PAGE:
But his words fell on deaf ears. Top Republicans on the House Judiciary Committee responded with a letter to President Obama calling surprise...a travel ban. "We have listened with interest to the arguments articulated by officials within the Administration in opposition to a ban on travel from affected countries," said committee Chairman Bob Goodlatte, R-Va., and border subcommittee head Trey Gowdy, R-S.C. "Unfortunately, such arguments seem to have little, if any, merit."

In their haste to exploit public fears over Ebola and whip up anti-Obama sentiment for the midterms, right-wing Republicans and commentators have been competing to see who can come up with the craziest theory to explain why the Obama Administration hasn't yet followed their brilliant travel ban advice.

Writing in the tycoon-funded Fiscal Times, Fox News columnist Liz Peek (whose CEO husband's firm received $2.3 billion in taxpayer bailout funds through the TARP program in 2009) blamed Obama's supposed "ambition to be a hero to Africa" and alleged jealousy over George W. Bush's approval ratings on that continent for why there was no ban in place.

Louisiana Governor and probable 2016 GOP presidential candidate Bobby Jindal was one of the first GOP officials to call for a ban. In an October 3 statement, he pontificated, "The Obama administration keeps saying they won't shut down flights. They instead say we should listen to 'the experts.' In fact, they said it would be counterproductive to stop these flights. That statement defies logic. How exactly would stopping the entry of people potentially carrying the Ebola virus be counterproductive?"

Rush Limbaugh, as always, outdid them all, by claiming it was either "political correctness" on the part of the Administration, or that Administration officials secretly want Ebola to spread in the United States, as payback for America's involvement in slavery.

How despicable. Limbaugh commands an immense public platform, able to reach more than ten million listeners directly through his national radio show. Donald Trump is a celebrity, a public figure whose pronouncements are reported by media around the country. And yet, at a time when our world faces a global health crisis like the current Ebola outbreak, instead of helping disseminate vital facts to the public, right-wing idiots like these spread lies and disinformation.

To President Obama's credit, he has sent U.S. military personnel to lead the international effort to contain the Ebola outbreak in West Africa. A similar military-led disaster response effort was mobilized in the aftermath of the 2010 Haiti Earthquake. But according to the right-wing echo chamber, this is all part of Obama's plan to infect our troops with Ebola. The reality, as National Institutes of Health Director Francis Collins recently stated, is that an Ebola vaccine would likely have already been developed if not for the past decade's worth of largely GOP-imposed budget cuts.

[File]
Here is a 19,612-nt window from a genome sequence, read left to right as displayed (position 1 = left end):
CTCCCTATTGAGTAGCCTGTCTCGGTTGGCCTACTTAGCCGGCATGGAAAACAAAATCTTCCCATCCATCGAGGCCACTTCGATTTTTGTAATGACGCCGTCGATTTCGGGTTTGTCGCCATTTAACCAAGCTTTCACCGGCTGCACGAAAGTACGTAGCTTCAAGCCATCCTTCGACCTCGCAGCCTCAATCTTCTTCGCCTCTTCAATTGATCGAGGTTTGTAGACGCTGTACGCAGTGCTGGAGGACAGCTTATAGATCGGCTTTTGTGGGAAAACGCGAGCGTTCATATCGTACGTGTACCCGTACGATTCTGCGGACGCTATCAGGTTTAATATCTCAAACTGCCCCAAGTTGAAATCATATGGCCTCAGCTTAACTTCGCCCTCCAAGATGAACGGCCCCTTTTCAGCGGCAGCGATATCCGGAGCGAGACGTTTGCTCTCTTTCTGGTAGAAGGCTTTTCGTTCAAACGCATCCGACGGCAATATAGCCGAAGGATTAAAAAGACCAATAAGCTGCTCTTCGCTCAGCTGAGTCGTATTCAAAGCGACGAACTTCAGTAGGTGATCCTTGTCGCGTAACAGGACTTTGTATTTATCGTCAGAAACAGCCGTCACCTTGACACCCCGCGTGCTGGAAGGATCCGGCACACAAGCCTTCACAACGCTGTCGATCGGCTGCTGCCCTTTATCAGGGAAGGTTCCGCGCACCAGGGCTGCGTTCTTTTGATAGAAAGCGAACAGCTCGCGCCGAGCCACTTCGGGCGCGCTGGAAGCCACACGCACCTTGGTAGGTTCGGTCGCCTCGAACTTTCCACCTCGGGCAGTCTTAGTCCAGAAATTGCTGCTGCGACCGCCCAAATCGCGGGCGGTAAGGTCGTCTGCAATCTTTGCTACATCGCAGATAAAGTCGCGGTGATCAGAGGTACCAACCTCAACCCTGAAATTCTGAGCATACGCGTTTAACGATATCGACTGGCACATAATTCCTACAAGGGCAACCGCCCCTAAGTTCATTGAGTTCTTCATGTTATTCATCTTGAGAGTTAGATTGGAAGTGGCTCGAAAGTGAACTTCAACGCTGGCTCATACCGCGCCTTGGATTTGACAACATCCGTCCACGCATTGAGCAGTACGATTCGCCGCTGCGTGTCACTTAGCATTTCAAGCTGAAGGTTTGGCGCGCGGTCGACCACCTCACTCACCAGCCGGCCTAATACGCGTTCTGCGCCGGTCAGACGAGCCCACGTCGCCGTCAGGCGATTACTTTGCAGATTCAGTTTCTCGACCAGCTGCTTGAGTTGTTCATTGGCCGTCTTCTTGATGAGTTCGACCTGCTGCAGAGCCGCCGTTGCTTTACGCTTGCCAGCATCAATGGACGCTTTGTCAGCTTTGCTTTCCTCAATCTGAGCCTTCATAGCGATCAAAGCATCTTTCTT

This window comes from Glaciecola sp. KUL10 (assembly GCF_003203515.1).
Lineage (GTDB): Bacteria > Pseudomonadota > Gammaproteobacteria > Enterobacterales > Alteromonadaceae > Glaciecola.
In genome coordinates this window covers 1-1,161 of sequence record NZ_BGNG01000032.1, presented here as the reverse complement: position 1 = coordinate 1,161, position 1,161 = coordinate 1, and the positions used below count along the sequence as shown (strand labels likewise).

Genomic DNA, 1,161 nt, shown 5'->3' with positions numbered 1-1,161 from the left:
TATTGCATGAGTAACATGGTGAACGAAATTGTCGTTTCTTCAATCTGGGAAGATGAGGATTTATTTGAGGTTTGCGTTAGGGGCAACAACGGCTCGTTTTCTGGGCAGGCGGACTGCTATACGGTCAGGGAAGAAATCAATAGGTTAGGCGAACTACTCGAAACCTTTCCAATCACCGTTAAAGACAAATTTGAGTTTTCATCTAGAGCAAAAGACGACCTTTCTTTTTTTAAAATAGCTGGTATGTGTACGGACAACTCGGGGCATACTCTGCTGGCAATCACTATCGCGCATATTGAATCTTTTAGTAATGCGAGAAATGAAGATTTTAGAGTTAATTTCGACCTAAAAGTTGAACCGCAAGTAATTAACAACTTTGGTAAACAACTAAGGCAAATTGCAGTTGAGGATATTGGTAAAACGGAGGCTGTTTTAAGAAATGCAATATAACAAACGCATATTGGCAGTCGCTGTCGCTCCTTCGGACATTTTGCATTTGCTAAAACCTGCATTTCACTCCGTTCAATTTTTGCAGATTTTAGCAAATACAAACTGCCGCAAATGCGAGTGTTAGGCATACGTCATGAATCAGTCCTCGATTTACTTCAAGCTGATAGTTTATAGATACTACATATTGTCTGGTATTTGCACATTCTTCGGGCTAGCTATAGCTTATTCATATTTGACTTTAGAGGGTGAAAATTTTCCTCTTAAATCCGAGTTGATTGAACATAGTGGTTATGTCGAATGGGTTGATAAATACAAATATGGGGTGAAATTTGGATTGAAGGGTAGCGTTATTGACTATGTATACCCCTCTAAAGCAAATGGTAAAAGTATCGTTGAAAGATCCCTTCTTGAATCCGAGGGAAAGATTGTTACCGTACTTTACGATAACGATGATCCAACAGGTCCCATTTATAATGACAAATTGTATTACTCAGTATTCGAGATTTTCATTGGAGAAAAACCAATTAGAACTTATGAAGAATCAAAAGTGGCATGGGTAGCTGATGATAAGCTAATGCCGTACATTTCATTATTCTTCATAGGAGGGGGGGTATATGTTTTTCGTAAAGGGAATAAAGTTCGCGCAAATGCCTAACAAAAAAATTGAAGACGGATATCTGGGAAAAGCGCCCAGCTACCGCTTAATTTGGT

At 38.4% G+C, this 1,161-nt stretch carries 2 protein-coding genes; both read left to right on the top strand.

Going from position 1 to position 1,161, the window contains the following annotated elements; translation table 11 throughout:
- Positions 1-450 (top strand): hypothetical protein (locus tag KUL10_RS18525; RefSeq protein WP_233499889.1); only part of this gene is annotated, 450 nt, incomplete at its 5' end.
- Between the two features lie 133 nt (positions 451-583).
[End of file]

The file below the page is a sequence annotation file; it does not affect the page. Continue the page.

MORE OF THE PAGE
We might still be able to shut this outbreak down more quickly if conservative pundits and GOP officials would devote even a fraction of the time they've spent spreading Ebola panic to letting people know they can do something immediately to help. Modeled after this year's enormously successful ALS Ice Bucket Challenge, one of the players on Sierra Leone's national soccer team, Michael Lahoud, has created the Kick Ebola In The Butt Challenge. It's an innovative way to encourage donations to groups like Doctors Without Borders who are sending badly needed medical professionals to West Africa, in order to deal with the crisis at its source. This is the kind of response that could harness social media to direct charitable resources where they can help the most.

If the Administration caves into the nonsensical GOP demands for a travel ban, the blood of future U.S. Ebola casualties will be on the hands of all the Republicans and their right-wing media enablers who have whipped up Ebola hysteria in a blatant attempt to influence the midterm elections. Shame on them.